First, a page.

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Author Topic: Trans Temp 2012 Silverado  (Read 303 times)

Kathy & Bill

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Trans Temp 2012 Silverado
« on: October 13, 2018, 08:23:27 PM »
Hi all,

We did some upgrading this summer and early Fall.  In June I found a very nice 2012 Silverado 1500, 2wd, 5.3 liter, auto trans.  It was a Texas truck and it was very clean with 50k miles.  Living in the northeast it was bazaar seeing a seven year old truck without any rust at all.

Last Saturday we traded our Jayco 195RB in on a Coachmen Apex 265RDSS.  We couldn't be happier, lots of room and it's pretty light weight (5545 dry) for a 30' trailer.  As usual there were  a few little things that needed fixed (couple plumbing fittings loose, etc.) that I took care of.

The day we picked it up was a pretty warm day, around 80/85 degrees.  On the three hour trip home through the hills of western PA, the trans temp got up to 208 degrees at one point.  Not sure how accurate the digital gauge is on the truck but guessing somewhat close.  The truck has a heavy duty towing package and it wasn't working to hard pulling the hills on I-79 between Pittsburgh and Erie PA.

My question;
How "Hot", is to "Hot" for the transmission?  Should I look into a better Trans cooler?
Bill & Kathy
Western NY
2019 Coachman Apex 265RBSS

jubileee

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Re: Trans Temp 2012 Silverado
« Reply #1 on: October 14, 2018, 12:33:27 AM »
Well, the tranny fluid is cooled AND heated by the coolant in the bottom of the radiator. Whatís the coolant temp? My 5.3 with 4 speed auto runs about 10-20 degrees cooler than coolant temp ( top of radiator) not towing. Canít have too much auxiliary tranny cooling though, IMO.

Gary RV_Wizard

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Re: Trans Temp 2012 Silverado
« Reply #2 on: October 14, 2018, 08:44:10 AM »
I'd say 208 is somewhat over the acceptable range. Most experts say that tranny (I'm guessing it's the 4L85E) should not be running above 200, even wth a heavy load.  It would be much happier in the 170-190 range.  You should definitely be using a synthetic tranny fluid - it holds up much better at higher temps. Tranny fluid deteriorates quickly at higher temps and the tranny itself suffers heat damage. The effect increases as the temperatures climb, so "too high" is not a clear cut point.  Best I can say is that over 200 ain't good.  I think your tranny will signal a warning to the dashboard if it reaches a temperature that is seriously bad (failure imminent).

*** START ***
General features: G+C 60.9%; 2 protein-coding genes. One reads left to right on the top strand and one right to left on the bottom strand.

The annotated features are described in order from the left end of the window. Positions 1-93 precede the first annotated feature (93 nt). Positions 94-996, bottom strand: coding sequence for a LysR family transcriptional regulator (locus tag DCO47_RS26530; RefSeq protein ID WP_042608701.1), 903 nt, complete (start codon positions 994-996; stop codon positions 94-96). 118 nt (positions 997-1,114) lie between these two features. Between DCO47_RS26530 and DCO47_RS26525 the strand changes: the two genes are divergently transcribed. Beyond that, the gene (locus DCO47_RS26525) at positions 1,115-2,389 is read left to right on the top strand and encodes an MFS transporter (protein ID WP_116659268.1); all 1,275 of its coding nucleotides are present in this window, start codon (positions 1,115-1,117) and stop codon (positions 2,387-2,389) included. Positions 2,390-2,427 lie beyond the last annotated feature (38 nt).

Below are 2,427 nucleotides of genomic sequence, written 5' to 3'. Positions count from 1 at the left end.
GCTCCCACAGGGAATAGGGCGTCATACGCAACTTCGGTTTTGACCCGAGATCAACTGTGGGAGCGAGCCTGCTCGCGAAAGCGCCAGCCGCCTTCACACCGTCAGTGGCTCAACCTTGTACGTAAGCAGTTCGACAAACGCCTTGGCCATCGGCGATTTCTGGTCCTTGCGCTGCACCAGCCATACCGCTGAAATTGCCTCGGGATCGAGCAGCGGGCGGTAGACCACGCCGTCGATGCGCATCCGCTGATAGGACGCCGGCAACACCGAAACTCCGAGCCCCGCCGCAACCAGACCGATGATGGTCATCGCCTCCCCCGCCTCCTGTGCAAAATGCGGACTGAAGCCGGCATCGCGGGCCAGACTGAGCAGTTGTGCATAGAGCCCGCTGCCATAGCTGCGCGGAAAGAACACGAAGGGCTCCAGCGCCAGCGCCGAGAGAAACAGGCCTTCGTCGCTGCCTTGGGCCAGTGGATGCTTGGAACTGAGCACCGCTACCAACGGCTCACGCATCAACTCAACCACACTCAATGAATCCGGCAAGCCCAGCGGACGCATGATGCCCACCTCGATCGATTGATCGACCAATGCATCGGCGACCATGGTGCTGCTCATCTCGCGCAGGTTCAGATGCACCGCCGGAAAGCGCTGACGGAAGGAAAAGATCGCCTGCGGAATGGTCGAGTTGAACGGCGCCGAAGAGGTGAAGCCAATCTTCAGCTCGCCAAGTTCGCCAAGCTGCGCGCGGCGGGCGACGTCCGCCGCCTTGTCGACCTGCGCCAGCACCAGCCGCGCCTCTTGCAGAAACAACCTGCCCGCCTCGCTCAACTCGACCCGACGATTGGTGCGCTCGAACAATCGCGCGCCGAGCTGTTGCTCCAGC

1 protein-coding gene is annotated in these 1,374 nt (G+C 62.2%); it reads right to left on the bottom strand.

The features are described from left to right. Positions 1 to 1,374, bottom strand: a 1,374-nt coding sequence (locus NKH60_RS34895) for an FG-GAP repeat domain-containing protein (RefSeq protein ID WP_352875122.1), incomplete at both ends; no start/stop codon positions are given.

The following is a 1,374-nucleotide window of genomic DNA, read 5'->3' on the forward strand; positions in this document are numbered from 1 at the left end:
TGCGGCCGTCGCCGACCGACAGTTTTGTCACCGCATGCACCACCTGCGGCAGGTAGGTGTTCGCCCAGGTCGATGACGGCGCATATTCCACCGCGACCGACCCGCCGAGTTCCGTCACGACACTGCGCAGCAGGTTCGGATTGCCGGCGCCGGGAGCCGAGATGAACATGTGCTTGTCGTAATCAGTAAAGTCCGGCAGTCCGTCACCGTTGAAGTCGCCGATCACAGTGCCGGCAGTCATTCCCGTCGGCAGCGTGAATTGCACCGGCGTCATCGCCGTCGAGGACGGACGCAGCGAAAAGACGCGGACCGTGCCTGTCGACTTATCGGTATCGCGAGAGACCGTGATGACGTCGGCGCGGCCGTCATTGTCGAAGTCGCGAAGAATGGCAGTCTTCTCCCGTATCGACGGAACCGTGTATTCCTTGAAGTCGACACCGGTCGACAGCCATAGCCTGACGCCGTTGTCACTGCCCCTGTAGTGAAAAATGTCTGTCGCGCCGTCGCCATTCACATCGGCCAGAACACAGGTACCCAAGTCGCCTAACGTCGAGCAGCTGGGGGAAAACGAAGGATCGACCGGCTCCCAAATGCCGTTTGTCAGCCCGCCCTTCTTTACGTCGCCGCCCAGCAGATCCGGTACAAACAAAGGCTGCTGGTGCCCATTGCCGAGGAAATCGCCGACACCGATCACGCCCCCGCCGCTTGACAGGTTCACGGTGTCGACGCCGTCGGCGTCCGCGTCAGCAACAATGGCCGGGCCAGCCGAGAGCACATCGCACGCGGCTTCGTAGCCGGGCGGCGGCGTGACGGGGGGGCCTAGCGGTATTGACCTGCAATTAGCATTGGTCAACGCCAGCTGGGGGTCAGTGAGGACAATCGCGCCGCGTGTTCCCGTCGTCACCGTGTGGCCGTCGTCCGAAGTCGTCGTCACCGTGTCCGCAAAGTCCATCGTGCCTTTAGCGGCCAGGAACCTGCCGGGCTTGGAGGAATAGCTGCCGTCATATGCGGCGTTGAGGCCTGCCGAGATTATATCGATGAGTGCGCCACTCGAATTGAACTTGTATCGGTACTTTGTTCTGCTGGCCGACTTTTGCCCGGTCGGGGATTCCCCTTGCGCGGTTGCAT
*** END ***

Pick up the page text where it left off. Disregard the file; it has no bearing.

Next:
This article may be helpful:
http://etereman.com/blog/general-motors-transmission/prepare-the-4l85e-transmission-in-your-suburban-for-towing
« Last Edit: October 14, 2018, 07:40:54 PM by Gary RV_Wizard »
Gary
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Gary Brinck
Summers: Black Mountain, NC
Home: Ocala National Forest, FL

Utclmjmpr

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Re: Trans Temp 2012 Silverado
« Reply #3 on: October 14, 2018, 02:26:48 PM »
 Do your tranny a favor and make sure it uses full synthetic fluid,, it will lower the temps. smooth the shifting and extend the life.>>>Dan
Vary rare American Tradition 38TT/330 turbo Cummins
Jeep liberty 4 down
72 VW Baja 4 down
Cedar City, Utah
USAF vet. 59-63
The difference between intelligence & stupidity is: intelligence has it's limits
      Albert Einstein.

Kathy & Bill

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Re: Trans Temp 2012 Silverado
« Reply #4 on: October 14, 2018, 09:08:41 PM »
jubileee... I have the 5.3 with a six speed auto.  It also has an external cooler for the trans, guessing it still goes threw the radiator first.

Gary RV_Wizard... thanks for the link to the article, good info.  I don't know the model number of the trans, the one I have is a six speed.  I'm going to have it serviced soon and will inquire about the synthetic fluid.  I was thinking the same thing that day I saw it go over the 200 mark.

Utclmjmpr... I am definitely looking into the synthetic fluid.  I've heard good things about a Transmission shop near me, guess I'll give them a try.
Bill & Kathy
Western NY
2019 Coachman Apex 265RBSS

Gary RV_Wizard

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Re: Trans Temp 2012 Silverado
« Reply #5 on: October 15, 2018, 07:34:14 AM »
The 6-speed would be the 6L80 or 6L90 Hydramatic.  It has an improved internal design (different clutches than the 4L85) and of course 6 gears vs 4.  Newer transmission can still function at higher temperatures, but that's not the same as saying it is healthy for them.   I would not be surprised if it didn't show the over-temperature warning until maybe 230 or even 240.